A study of hydrogel composites containing pH-responsive doubly crosslinked microgels

Chonlakan Supasuteekul, Amr H. Milani, Jennifer M. Saunders, Sarah Lally, Tony Freemont, Brian R. Saunders

    Research output: Contribution to journalArticlepeer-review

    Abstract

    Recently, our group established a new approach for preparing injectable hydrogels using vinyl-functionalised pH-responsive microgel particles [Liu et al., Soft Matter, 2011, 7, 4696]. pH-responsive microgels swell when the pH approaches the pKa of the particles. Liu et al. used inter-particle crosslinking of vinyl-functionalised microgel particles to prepare hydrogels composed of doubly crosslinked microgels (D-microgels). Here, we combine vinyl-functionalised microgels with added, small-molecule, crosslinkers to prepare high modulus D-microgel/hydrogel (H-X) composites for the first time. The vinyl-functionalised microgel particles used were poly(EA/MAA/BDD)/GM; where, EA MAA, BDD and GM are ethyl acrylate and methacrylic acid, 1,4-butanediol diacrylate and glycidyl methacrylate, respectively. Two added crosslinkers were used to demonstrate the versatility of our approach. They were ethyleneglycol dimethacrylate (EGD) and N,N′-methylenebisacrylamide (BA). We compare the data to control hydrogel composites prepared using non-vinyl-functionalised singly crosslinked microgels (S-microgels). All of the composites showed pH-dependent swelling behaviours and mechanical properties. The storage modulus value for the as-made D-microgel/H-EGD composite was 0.12 MPa and is the highest reported to date for a hydrogel containing pH-responsive microgels. The as-made control S-microgel/H-X composites had high ductilities. Dynamic rheology data were used to determine the effects of vinyl functionalisation on the composite mechanical properties. All of the composites exhibited pH-dependent swelling and a "breathing in" transition occurred. The swollen D-microgel/H-X composites retained their high modulus values upon swelling; although, their ductilities decreased. Because we used two different crosslinkers and pH-responsive microgels containing carboxylic acid groups, the method introduced here for preparing high modulus hydrogel composites should be widely applicable. © The Royal Society of Chemistry 2012.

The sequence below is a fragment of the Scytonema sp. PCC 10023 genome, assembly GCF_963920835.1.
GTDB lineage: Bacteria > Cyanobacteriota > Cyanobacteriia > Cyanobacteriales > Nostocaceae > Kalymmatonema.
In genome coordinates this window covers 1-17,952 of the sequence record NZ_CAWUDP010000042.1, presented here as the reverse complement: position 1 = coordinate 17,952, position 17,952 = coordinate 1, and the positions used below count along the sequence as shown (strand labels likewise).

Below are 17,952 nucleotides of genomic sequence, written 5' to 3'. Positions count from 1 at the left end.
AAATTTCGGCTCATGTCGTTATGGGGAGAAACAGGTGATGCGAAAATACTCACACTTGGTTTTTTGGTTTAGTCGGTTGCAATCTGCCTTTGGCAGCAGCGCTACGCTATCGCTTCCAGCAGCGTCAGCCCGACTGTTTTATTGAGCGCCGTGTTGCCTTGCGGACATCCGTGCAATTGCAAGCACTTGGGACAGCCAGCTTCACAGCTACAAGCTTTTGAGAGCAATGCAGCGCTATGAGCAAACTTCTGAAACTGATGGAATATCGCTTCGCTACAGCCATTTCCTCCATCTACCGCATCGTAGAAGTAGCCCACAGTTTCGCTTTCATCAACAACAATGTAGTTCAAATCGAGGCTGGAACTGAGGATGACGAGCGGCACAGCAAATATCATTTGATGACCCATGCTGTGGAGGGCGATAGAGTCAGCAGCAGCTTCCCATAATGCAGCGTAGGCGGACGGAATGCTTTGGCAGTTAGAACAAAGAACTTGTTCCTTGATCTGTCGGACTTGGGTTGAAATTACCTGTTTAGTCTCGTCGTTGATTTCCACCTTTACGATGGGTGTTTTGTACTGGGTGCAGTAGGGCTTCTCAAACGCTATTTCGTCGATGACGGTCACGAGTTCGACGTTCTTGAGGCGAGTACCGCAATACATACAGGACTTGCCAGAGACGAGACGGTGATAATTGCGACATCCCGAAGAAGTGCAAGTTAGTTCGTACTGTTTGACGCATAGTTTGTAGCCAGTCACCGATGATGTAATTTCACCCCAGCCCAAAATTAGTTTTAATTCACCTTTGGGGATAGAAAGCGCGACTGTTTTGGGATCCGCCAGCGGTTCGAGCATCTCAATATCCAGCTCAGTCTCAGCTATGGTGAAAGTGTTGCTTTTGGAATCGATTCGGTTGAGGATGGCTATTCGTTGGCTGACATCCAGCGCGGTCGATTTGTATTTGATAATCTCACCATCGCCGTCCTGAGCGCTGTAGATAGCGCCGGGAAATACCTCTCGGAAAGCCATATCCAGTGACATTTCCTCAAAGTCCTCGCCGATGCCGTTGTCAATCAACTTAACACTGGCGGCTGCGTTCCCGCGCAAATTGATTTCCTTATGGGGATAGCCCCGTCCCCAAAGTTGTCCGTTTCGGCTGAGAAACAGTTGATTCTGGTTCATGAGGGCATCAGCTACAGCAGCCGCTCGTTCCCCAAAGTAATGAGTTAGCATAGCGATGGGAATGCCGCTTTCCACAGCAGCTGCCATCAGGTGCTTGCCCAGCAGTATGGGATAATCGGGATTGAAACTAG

Original languageEnglish
    Pages (from-to)7234-7242
    Number of pages8
    JournalSoft Matter
    Volume8
    Issue number27
    DOIs
    Publication statusPublished - 21 Jul 2012

    Fingerprint

    Dive into the research topics of 'A study of hydrogel composites containing pH-responsive doubly crosslinked microgels'. Together they form a unique fingerprint.

    Cite this